The conversion stories of rulers often mark the beginning of the distinctive identities of "Catholic peoples."
Though the ensuing human history is often a muddle, Jesus works nonetheless and brings forth much fruit from seed that falls on good soil. But the misdeeds of Christians can cause great suffering and social ruptures that hinder the development of peoples. Evangelization and tragedy can occur together, like the wheat and the weeds.
Much of the story of the "Age of Discovery" involves this dual occurrence, and Christians today must dedicate themselves to the work of penitence for the sins of their forebears and the healing of many deep wounds. However, it need not have happened in this way.
When the Portuguese first encountered the Kongo in sub-Saharan Africa in 1483, a vibrant young civilization was emerging there. Kongo religion was a collection of animist spiritual traditions. When the Portuguese proposed their faith in Christ, it resonated with many of the educated ruling class. They asked for missionaries, and in 1491 the ruler Nzinga a Nkuwu was baptized and took the name King João I. His court followed suit, and the Catholic Faith began to spread rapidly in Kongo.
There is no reason to doubt the sincerity of these conversions, but we must recognize that other motives were also at work. An alliance between Portugal and Kongo promised great political and economic advantage to both nations. The future of Kongo lay in how these motives would be prioritized.
For at least one remarkable person, the priority was clear. João's son also converted, and was baptized Afonso. When João died in 1509, Afonso struggled for the succession to the throne. He was victorious in battle, by his own account through the intercession of the Virgin Mary and Saint James, who became Kongo's patron saint.
King Afonso I was singularly dedicated to the welfare and evangelization of his people. The king corresponded extensively with Portugal, and he studied the Catholic tradition and theology deeply, wishing to assist in an authentic Kongo inculturation. The Church continued to grow. It was a remarkable beginning.
But a serpent was lying in wait to cripple and taint all his efforts, the serpent of slavery. King Afonso saw the danger and tried to prevent it, but after his death it exploded beyond the control of his successors. Most premodern societies accepted some form of slavery, and Kongo was no exception. It was common to enslave captured enemies and even to allow slave trade within the nation. The Portuguese, however, colonized Brazil and they now saw Africa primarily as a source for laborers. Unscrupulous African "traders" assisted them in beginning the violent exportation of human beings across the ocean.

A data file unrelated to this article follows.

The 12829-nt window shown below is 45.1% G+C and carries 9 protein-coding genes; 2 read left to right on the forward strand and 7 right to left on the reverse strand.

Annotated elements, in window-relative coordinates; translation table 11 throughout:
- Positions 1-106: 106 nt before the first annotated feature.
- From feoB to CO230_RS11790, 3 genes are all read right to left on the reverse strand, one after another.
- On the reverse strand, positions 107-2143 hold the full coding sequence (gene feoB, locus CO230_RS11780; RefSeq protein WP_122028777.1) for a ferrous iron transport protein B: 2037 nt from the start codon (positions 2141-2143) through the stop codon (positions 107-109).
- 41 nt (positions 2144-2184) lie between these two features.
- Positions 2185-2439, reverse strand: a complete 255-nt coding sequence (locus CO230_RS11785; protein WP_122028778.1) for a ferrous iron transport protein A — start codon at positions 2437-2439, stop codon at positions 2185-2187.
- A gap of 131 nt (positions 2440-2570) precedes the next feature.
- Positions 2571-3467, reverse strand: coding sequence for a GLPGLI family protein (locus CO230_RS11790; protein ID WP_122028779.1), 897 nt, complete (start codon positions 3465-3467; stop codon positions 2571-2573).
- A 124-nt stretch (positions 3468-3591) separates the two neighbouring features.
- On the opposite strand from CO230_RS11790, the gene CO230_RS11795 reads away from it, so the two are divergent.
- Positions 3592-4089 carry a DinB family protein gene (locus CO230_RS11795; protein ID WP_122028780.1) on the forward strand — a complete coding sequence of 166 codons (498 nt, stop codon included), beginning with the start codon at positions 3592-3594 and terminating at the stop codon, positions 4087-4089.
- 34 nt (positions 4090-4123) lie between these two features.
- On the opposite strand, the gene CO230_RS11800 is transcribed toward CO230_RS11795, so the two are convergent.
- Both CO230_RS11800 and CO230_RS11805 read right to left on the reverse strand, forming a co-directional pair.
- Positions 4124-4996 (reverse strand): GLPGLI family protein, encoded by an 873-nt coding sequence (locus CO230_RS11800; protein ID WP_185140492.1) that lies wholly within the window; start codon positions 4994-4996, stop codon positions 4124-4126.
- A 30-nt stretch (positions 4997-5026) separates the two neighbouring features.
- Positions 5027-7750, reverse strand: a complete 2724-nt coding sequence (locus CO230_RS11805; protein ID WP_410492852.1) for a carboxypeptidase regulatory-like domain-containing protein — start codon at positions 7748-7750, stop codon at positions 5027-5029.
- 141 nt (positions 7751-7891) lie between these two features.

Afonso was appalled by the illegal kidnapping of his people and tried to stop it in his lifetime. But the transatlantic slave trade continued to grow after his death in 1543. Over the next 300 years, a third of the people of Kongo would be deported into slavery in the Western Hemisphere. Kongo remained a nominally independent kingdom until 1914, but it was weak and fractured. Afonso I's dream to be the father of a great Catholic people was thwarted. We should honor his integrity and goodness by working to foster the new evangelization that grows daily in Africa today, in freedom.
John Janaro "King Afonso I of Kongo." Magnificat (June, 2016).
Reprinted with permission of Magnificat.
John Janaro is Associate Professor Emeritus of Theology at Christendom College. He is a Catholic theologian, and a writer, researcher, and lecturer on issues in religion and culture. He is the author of Never Give Up: My Life and God's Mercy and The Created Person and the Mystery of God: The Significance of Religion in Human Life. He is married to Eileen Janaro and has five children.Copyright © 2016 Magnificat
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